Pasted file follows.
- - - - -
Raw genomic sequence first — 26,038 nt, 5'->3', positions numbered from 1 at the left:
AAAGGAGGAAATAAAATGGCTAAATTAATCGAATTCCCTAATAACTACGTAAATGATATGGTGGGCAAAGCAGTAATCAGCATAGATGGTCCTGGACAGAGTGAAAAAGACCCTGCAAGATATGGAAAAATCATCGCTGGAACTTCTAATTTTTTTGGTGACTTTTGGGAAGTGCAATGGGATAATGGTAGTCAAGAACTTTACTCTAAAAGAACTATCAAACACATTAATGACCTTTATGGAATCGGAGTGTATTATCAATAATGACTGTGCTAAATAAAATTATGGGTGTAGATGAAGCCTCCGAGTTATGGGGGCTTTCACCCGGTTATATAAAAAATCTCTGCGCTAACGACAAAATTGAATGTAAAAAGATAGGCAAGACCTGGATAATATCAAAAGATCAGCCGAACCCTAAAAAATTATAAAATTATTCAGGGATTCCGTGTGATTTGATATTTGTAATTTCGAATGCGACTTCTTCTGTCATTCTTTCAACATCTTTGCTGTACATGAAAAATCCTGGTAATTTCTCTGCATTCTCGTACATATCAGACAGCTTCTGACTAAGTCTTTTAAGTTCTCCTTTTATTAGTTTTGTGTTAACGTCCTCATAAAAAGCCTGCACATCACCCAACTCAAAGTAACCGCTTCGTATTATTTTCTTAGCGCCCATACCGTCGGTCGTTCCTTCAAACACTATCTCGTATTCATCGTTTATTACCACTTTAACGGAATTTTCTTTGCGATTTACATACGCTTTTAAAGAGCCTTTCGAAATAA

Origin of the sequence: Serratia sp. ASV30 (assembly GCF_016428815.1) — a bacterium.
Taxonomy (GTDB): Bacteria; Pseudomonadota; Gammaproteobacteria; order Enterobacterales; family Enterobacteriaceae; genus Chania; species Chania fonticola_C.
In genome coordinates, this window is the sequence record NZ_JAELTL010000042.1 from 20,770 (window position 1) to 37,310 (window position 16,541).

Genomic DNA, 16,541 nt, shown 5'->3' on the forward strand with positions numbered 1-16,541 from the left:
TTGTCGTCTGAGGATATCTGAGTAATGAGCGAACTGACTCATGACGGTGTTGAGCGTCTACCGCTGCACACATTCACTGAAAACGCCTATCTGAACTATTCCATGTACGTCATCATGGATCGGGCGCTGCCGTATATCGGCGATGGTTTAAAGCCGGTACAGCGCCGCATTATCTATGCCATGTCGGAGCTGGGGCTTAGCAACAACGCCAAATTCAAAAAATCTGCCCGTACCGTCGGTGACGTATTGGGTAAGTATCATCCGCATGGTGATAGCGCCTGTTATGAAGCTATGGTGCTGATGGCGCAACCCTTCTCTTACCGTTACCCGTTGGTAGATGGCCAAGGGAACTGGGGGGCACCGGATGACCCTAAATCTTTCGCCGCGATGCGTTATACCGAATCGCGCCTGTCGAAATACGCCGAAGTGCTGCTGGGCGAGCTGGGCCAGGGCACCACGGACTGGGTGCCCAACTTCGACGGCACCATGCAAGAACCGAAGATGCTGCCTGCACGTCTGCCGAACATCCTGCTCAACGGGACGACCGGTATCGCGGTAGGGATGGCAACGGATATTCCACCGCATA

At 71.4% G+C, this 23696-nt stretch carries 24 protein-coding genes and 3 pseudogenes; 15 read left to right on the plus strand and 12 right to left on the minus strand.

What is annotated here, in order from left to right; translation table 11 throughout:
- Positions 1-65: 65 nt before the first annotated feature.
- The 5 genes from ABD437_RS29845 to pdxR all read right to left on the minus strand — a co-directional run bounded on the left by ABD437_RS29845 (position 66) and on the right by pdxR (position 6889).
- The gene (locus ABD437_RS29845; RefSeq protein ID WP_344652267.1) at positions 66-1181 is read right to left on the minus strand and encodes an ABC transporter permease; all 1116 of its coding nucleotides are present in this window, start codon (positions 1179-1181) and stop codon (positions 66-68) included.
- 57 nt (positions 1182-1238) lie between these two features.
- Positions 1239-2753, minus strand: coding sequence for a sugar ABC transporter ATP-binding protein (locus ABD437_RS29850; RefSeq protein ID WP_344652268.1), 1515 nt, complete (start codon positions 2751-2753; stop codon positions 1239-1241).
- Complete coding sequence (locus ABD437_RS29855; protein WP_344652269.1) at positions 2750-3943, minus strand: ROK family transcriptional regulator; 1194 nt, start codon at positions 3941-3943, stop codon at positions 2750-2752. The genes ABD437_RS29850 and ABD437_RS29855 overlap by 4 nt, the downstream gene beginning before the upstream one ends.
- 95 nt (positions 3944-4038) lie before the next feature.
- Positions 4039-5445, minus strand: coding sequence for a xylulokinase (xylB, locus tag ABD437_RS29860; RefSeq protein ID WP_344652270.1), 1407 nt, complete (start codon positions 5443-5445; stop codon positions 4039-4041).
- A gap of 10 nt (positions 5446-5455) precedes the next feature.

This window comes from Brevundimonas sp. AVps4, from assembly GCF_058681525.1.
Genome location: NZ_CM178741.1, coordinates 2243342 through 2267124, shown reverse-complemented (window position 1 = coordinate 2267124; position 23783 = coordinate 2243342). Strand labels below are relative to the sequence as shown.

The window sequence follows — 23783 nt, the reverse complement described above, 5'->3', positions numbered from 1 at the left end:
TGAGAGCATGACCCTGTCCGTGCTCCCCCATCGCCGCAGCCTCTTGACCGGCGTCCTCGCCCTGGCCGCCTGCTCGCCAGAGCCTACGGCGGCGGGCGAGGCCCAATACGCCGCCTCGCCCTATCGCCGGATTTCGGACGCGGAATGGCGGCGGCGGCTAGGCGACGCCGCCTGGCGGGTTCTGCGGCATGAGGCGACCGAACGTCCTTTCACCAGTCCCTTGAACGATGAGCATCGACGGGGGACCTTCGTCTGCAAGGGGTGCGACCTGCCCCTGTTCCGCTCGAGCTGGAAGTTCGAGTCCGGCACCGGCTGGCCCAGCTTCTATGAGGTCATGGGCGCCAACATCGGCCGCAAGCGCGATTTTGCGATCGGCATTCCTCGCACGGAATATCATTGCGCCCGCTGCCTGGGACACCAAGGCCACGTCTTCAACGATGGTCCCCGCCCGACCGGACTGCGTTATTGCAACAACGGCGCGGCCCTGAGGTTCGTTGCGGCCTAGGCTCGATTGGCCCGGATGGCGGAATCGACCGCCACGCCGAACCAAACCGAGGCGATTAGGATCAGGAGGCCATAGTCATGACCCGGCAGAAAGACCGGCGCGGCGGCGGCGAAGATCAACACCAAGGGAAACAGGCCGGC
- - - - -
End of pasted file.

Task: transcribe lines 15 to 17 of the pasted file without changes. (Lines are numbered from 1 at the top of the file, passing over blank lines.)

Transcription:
- Complete coding sequence (locus ABD437_RS29855; protein WP_344652269.1) at positions 2750-3943, minus strand: ROK family transcriptional regulator; 1194 nt, start codon at positions 3941-3943, stop codon at positions 2750-2752. The genes ABD437_RS29850 and ABD437_RS29855 overlap by 4 nt, the downstream gene beginning before the upstream one ends.
- 95 nt (positions 3944-4038) lie before the next feature.
- Positions 4039-5445, minus strand: coding sequence for a xylulokinase (xylB, locus tag ABD437_RS29860; RefSeq protein ID WP_344652270.1), 1407 nt, complete (start codon positions 5443-5445; stop codon positions 4039-4041).